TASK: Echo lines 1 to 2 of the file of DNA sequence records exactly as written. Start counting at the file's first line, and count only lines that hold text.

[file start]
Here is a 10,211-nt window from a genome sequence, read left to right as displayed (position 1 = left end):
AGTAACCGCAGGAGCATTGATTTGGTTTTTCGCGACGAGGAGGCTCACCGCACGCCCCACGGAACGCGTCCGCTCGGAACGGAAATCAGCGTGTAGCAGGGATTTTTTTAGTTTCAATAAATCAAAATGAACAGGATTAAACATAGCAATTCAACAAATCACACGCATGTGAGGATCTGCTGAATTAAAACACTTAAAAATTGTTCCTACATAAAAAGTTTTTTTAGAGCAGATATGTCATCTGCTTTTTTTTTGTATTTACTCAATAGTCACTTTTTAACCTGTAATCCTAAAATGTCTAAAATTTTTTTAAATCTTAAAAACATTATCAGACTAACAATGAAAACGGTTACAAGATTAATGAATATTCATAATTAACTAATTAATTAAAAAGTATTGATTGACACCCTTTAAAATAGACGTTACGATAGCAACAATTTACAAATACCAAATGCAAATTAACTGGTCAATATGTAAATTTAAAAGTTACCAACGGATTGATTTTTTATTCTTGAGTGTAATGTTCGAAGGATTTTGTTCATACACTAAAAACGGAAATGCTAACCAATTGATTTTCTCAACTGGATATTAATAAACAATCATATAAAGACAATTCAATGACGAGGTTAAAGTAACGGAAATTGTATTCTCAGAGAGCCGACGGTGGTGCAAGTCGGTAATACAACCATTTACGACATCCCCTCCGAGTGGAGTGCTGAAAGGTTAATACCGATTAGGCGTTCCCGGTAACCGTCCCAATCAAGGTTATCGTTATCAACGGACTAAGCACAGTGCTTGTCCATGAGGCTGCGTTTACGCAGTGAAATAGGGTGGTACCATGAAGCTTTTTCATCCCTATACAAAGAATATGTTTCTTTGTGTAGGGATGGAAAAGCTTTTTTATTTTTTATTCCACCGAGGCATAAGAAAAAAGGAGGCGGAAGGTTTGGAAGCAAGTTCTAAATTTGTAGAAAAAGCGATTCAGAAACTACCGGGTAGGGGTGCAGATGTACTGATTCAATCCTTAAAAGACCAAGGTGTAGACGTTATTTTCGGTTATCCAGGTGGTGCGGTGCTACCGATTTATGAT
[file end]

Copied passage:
Here is a 10,211-nt window from a genome sequence, read left to right as displayed (position 1 = left end):
AGTAACCGCAGGAGCATTGATTTGGTTTTTCGCGACGAGGAGGCTCACCGCACGCCCCACGGAACGCGTCCGCTCGGAACGGAAATCAGCGTGTAGCAGGGATTTTTTTAGTTTCAATAAATCAAAATGAACAGGATTAAACATAGCAATTCAACAAATCACACGCATGTGAGGATCTGCTGAATTAAAACACTTAAAAATTGTTCCTACATAAAAAGTTTTTTTAGAGCAGATATGTCATCTGCTTTTTTTTTGTATTTACTCAATAGTCACTTTTTAACCTGTAATCCTAAAATGTCTAAAATTTTTTTAAATCTTAAAAACATTATCAGACTAACAATGAAAACGGTTACAAGATTAATGAATATTCATAATTAACTAATTAATTAAAAAGTATTGATTGACACCCTTTAAAATAGACGTTACGATAGCAACAATTTACAAATACCAAATGCAAATTAACTGGTCAATATGTAAATTTAAAAGTTACCAACGGATTGATTTTTTATTCTTGAGTGTAATGTTCGAAGGATTTTGTTCATACACTAAAAACGGAAATGCTAACCAATTGATTTTCTCAACTGGATATTAATAAACAATCATATAAAGACAATTCAATGACGAGGTTAAAGTAACGGAAATTGTATTCTCAGAGAGCCGACGGTGGTGCAAGTCGGTAATACAACCATTTACGACATCCCCTCCGAGTGGAGTGCTGAAAGGTTAATACCGATTAGGCGTTCCCGGTAACCGTCCCAATCAAGGTTATCGTTATCAACGGACTAAGCACAGTGCTTGTCCATGAGGCTGCGTTTACGCAGTGAAATAGGGTGGTACCATGAAGCTTTTTCATCCCTATACAAAGAATATGTTTCTTTGTGTAGGGATGGAAAAGCTTTTTTATTTTTTATTCCACCGAGGCATAAGAAAAAAGGAGGCGGAAGGTTTGGAAGCAAGTTCTAAATTTGTAGAAAAAGCGATTCAGAAACTACCGGGTAGGGGTGCAGATGTACTGATTCAATCCTTAAAAGACCAAGGTGTAGACGTTATTTTCGGTTATCCAGGTGGTGCGGTGCTACCGATTTATGAT